Sirius XM faces an incredibly difficult road to survival in 2009, multiple media sources report. Almost a billion dollars of debt will mature by the end of the year; should the satcaster not be able to cover that debt, it faces bankruptcy.
The bills coming due include almost $200 million in February, $350 million in May and another $400 million in December. The Motley Fool’s Rick Aristotle Munarriz predicts that, “Between its present liquidity and its authorization to have as many as 8 billion shares outstanding, Sirius XM has enough ammo to get through February. Now it needs to clear the May and December hurdles.”
According to an article in The New York Times, “Satellite Radio Still Reaches for the Payday,” Sirius XM is “one of the very few media companies whose revenue and number of subscribers are growing these days;” third quarter revenue grew 16% and the number of subscribers rose 17%. Yet Sirius XM is basically a penny stock on Wall Street because of its massive debt, a credit-averse economy that dashes any hope of refinancing, and woeful auto sales, which has been its main meal ticket to subscriber growth.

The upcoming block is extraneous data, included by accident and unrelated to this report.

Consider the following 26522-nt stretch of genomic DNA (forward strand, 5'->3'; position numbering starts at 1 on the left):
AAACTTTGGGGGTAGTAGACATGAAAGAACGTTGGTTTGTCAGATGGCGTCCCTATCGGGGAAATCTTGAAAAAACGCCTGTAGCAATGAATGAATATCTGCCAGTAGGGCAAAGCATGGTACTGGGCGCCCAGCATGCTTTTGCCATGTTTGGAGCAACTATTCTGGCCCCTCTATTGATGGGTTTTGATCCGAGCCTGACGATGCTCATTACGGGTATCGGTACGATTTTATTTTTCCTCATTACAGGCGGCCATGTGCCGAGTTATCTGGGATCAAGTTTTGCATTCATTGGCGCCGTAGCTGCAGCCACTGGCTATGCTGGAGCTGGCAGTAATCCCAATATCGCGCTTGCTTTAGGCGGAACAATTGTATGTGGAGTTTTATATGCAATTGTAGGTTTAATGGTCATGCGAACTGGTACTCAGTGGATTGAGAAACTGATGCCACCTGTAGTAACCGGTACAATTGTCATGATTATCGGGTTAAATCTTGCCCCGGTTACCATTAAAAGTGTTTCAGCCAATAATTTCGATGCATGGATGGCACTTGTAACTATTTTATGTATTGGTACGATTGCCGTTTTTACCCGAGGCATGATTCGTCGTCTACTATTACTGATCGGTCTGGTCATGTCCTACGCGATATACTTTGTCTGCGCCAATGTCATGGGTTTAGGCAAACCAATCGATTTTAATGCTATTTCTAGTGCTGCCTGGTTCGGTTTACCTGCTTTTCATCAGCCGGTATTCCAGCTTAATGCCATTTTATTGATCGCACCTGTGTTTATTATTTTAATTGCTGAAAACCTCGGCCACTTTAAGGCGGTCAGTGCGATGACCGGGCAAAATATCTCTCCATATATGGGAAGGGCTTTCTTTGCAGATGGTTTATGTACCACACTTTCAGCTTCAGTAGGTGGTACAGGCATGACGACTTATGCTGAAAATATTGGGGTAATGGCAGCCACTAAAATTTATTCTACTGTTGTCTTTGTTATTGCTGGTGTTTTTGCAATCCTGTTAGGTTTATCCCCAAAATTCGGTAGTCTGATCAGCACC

This same article takes a major shot a Howard Stern’s relevancy as a media king on Sirius, versus his previous terrestrial audience of 12 million, who would react at the drop of the hat to his comments, most notably his remarks last week about him leaving Sirius.
A growing number of analysts and experts now doubt that Sirius XM CEO Mel Karmazin, who has enjoyed considerable success in traditional media, will be able to turn things around. “”He’s an amazing guy,” Wachovia Capital Markets analyst Bishop Cheen told The Times. “It’s never paid to short Mel. But this is his toughest challenge. It’s something that seems even beyond his legend.”
“I’m not trying to paint the rosy picture because we have challenges connected to our liquidity and certainly our stock price is dreadful,” Karmazin told the paper, “But, you know, our revenues are growing double digits. We’re growing subscribers. We’re not losing subscribers.”
The bottom line, which he admitted at a recent shareholder meeting: “There’s no question, this company needs to make money … This company has a lot going for it, but it has never made a dime.”